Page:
WaPo: Trump And Breitbart Are Normalizing Bigotry

From the editorial board of the Washington Post:

One of the most disturbing aspects of the presidential candidacy of Donald Trump is the legitimization it has provided for extremist discourse. Rhetoric that properly has been taboo in this country for a generation — overt racism, sexism, anti-Semitism — has begun to seep back into politics, with Mr. Trump and his closest associates providing cover. A telling example appeared this week in the form of a personal attack on the website Breitbart, whose executive chairman is Stephen K. Bannon, Mr. Trump’s campaign chairman. Its subject was Anne Applebaum, who is one of The Post’s most distinguished opinion columnists, a Pulitzer Prize-winning historian and — as the item repeatedly and gratuitously pointed out — a woman of Jewish origin.

“Hell hath no fury like a Polish, Jewish, American elitist scorned,” proclaimed the Breitbart article. Anyone who doubts the intention of the Polish foreign ministry’s chosen propagandist in using those terms need only read the comments beneath the article, which — uncensored by Breitbart staff — reek with anti-Semitic slurs. We sought Mr. Bannon’s reaction to his website’s publication of the article, and in particular to its identification of Ms. Applebaum as Jewish. The only response from an aide was that the Trump campaign chairman was on leave from the website. In other words, Mr. Bannon has no objection. Expect more openly anti-Semitic rants at his website — and, if Mr. Trump is elected, in the United States at large.

  • Jean-Marc in Canada

    Are you ready America?!? Here it comes…..all together now……https://uploads.disquscdn.com/images/c575e03f9d739abcdf783bf58308574784b6b0a3f8c6e64454b45d9c9d3a4bd1.jpg

    Trumpland, Trumpland über alles

    Slowly but surely, it creeps in…..

    • Oscarlating Wildely

      “But… but…. but….. Ivanka’s hot!”

  • bkmn

    But this is the GOP. It is what they have been cultivating for the last three decades. There is nothing new about it, they are just more comfortable saying this crap in public.

    • Guest Guestie

      And before the GOP it was the Democrats who fought against the abolition of slavery.

      • Barry S G

        And before that St. Paul argued that slaves should stay and obey their masters.
        Funny how times change and so to the morality of humanity. You need to go more deeply into American history and not just sound bites. Remember, as Pope said,
        “A little learning is a dangerous thing ;
        Drink deep, or taste not the Pierian spring :
        There shallow draughts intoxicate the brain,
        And drinking largely sobers us again.”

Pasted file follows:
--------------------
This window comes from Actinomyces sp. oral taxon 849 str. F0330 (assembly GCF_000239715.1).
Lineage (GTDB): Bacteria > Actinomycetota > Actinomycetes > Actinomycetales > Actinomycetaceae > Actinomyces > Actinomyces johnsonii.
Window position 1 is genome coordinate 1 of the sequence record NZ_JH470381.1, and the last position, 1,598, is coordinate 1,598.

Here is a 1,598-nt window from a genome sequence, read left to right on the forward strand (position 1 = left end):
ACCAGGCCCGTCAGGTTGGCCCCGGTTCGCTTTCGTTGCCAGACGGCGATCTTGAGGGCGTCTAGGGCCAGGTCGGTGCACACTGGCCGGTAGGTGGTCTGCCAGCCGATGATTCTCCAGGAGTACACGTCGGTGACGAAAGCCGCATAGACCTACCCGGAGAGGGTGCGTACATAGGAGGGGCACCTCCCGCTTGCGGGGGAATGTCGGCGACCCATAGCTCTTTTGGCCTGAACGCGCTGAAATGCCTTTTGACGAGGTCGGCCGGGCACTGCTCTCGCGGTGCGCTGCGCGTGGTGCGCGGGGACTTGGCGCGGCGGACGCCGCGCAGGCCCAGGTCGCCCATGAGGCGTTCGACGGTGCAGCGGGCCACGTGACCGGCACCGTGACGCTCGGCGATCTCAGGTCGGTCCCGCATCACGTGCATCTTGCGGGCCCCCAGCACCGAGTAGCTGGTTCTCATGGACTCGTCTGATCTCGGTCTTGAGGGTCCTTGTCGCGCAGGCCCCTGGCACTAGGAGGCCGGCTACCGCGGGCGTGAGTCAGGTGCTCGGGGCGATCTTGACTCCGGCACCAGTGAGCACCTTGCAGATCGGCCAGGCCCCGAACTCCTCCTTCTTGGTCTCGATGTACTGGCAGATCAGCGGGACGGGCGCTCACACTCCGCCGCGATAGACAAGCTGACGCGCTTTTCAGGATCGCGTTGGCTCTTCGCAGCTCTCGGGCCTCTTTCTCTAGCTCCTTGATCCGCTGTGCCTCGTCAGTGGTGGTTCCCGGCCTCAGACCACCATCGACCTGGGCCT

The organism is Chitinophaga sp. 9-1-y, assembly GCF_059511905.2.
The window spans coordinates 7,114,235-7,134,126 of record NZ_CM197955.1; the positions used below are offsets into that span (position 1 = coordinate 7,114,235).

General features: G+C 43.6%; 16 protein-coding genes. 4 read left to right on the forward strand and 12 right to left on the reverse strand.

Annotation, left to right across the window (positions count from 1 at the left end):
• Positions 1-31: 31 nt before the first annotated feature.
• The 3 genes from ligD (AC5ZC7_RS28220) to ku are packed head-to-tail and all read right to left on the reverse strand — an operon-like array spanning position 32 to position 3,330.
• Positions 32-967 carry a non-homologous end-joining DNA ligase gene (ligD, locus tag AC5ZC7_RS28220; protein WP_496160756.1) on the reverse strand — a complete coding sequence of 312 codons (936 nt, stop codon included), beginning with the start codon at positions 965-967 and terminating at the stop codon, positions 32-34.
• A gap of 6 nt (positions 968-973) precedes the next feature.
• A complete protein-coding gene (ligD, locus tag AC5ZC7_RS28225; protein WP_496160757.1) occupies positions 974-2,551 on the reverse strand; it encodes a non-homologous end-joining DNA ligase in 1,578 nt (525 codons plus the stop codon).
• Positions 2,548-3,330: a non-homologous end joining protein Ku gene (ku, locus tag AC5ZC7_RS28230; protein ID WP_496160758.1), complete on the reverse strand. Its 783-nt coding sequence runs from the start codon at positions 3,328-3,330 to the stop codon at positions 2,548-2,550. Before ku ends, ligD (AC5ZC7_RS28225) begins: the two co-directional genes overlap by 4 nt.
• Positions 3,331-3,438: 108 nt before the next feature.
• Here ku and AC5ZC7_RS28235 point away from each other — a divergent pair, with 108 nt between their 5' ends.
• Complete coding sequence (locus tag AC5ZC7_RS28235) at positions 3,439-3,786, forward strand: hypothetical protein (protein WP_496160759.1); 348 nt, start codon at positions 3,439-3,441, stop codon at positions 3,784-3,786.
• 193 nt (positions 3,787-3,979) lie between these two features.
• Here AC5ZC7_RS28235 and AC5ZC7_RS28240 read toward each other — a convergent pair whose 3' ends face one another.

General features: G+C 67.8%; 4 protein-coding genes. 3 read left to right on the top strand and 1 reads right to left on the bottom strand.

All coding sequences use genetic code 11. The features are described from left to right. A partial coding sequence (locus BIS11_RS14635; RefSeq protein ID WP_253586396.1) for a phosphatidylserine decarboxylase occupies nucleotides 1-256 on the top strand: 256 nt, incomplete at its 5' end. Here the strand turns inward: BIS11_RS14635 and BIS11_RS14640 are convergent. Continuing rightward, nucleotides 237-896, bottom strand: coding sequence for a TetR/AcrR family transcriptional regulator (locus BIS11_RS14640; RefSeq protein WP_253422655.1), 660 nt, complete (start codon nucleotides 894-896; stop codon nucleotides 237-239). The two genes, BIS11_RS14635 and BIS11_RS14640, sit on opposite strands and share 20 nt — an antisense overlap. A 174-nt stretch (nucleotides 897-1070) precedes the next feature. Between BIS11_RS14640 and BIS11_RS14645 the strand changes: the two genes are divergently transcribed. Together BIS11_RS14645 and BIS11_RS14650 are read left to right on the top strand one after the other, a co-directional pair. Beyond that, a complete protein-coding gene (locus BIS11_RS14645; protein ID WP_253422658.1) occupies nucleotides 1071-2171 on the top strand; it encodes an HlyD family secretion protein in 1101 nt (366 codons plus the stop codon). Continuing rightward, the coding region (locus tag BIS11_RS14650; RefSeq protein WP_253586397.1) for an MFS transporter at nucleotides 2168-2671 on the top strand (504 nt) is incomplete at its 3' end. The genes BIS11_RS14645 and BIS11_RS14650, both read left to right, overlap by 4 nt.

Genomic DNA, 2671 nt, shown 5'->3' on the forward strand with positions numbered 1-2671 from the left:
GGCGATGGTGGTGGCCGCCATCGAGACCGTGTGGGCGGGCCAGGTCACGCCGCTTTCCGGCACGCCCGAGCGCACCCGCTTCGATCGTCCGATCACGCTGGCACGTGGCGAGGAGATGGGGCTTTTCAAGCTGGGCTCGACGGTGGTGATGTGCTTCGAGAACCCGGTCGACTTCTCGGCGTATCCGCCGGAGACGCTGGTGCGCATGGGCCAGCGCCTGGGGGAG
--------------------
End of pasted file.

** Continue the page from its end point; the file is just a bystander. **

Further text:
You have taken only a sip, might I suggest drinking deeply and learn true history.

      • Dubito et cogitare

        And those Dixiecrats became Republicans when the Dems supported the Civil Rights Act. See Strom Thurmond and Jesse Helms. You should read a little history before making a fool of yourself.

      • Chucktech

        And before that we had Lincoln who was, unlike what the Deplorables are now, actually a nice Republican guy. So what?

      • We should be careful when looking at the past that we don’t just stick 21st century labels on people or assume that Republican and Democrat meant the same things (or even liberal or conservative). In fact you have to be careful with that before about the mid 90s as there were conservative Democrats and liberal Republicans until just a couple of decades ago.

        • NancyP

          Yep, I remember both of those categories personally. My Republican Congressman when I was a kid – a feminist-by-default (5 daughters – I went to school with them) Reform Jewish businessman in the Midwest. A flock of socially conservative rural Democrats in Missouri in the 1990s – most of those districts have gone Republican.

      • Charlie3

        In case you missed the memo, somewhere in the late 60’s/early 70’s the Democrats and Republicans completely switched ideologies and personnel.

    • Duane Dimitrov


      GOP politicians used white ethnonationalism–which is what this is–in service of their real goals for 4+ decades. Their real goals, of course, being the reconfiguration of government to serve the .01%.

      For the most part, though, this white ethnonationalism was veiled by the elaborate (and garbage!) philosophy conservatism built around itself, and the elites who built it actually believed that the proles were just as into it as they were.

      What Trump has shown is that it was only the white ethnonationalism–and not, for example, the estate tax or marginal tax rates on corporations–that the rabble actually cared about.